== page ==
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Addressing complexity and uncertainty: conceptual models and expert judgments applied to migratory birds in the oil sands of Canada

Marc A Nelitz, ESSA Technologies Ltd.
Ben Beardmore, Beardmore Consulting LLC; Wisconsin Department of Natural Resources
Craig S Machtans, Canadian Wildlife Service, Environment Canada
Alexander W Hall, ESSA Technologies Ltd.
Chris Wedeles, ArborVitae Environmental Services Ltd.

DOI: http://dx.doi.org/10.5751/ES-07906-200404

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Abstract

Complexity and uncertainty are inherent in social-ecological systems. Although they can create challenges for scientists and decision makers, they cannot be a reason for delaying decision making. Two strategies have matured in recent decades to address these challenges. Systems thinking, as embodied by conceptual modeling, is a holistic approach in which a system can be better understood by examining it as a whole. Expert elicitation represents a second strategy that enables a greater diversity of inputs to understand complex systems. We explored the use of conceptual models and expert judgments to inform expansion of monitoring around oil sands development in northern Alberta, Canada, particularly related to migratory forest birds. This study area is a complex social-ecological system for which there is an abundance of specific information, but a relatively weak understanding about system behavior. Multiple conceptual models were developed to represent complexity and provide a more fulsome view of influences across the landscape. A hierarchical approach proved useful, and a mechanistic structure of the models clarified the cumulative and interactive nature of factors within and outside the study area. To address gaps in understanding, expert judgments were integrated using a series of structured exercises to derive “weightings” of importance of different components in the conceptual models, specifically pairwise comparisons, Likert scaling, and a maximum difference conjoint approach. These exercises were helpful for discriminating the importance of different influences and illuminating the competing beliefs of experts. Various supporting tools helped us engage a group of experts from across North America, which included a virtual meeting, online polling, desktop sharing, web survey, and financial incentive. This combination of techniques was innovative and proved useful for addressing complexity and uncertainty in a specific natural resource management setting, which can be informative for others facing similar challenges.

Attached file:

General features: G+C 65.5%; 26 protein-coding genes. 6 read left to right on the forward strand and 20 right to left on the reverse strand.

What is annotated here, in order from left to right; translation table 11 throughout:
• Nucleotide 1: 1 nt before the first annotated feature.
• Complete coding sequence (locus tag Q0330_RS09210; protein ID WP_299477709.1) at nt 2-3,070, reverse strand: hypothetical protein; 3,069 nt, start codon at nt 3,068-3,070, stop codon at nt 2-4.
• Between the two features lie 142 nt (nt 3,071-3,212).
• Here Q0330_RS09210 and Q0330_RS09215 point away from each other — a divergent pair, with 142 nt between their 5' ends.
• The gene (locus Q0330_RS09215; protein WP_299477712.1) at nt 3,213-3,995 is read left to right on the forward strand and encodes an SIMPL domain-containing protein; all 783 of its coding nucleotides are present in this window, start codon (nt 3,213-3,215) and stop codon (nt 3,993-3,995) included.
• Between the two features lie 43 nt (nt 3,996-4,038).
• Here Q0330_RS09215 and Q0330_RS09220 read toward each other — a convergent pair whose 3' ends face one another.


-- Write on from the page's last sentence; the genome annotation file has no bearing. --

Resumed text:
Key words

complexity; conceptual modeling; expert judgment; migratory birds; oil sands; uncertainty

Copyright © 2015 by the author(s). Published here under license by The Resilience Alliance. This article  is under a Creative Commons Attribution-NonCommercial 4.0 International License.  You may share and adapt the work for noncommercial purposes provided the original author and source are credited, you indicate whether any changes were made, and you include a link to the license.

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Ecology and Society. ISSN: 1708-3087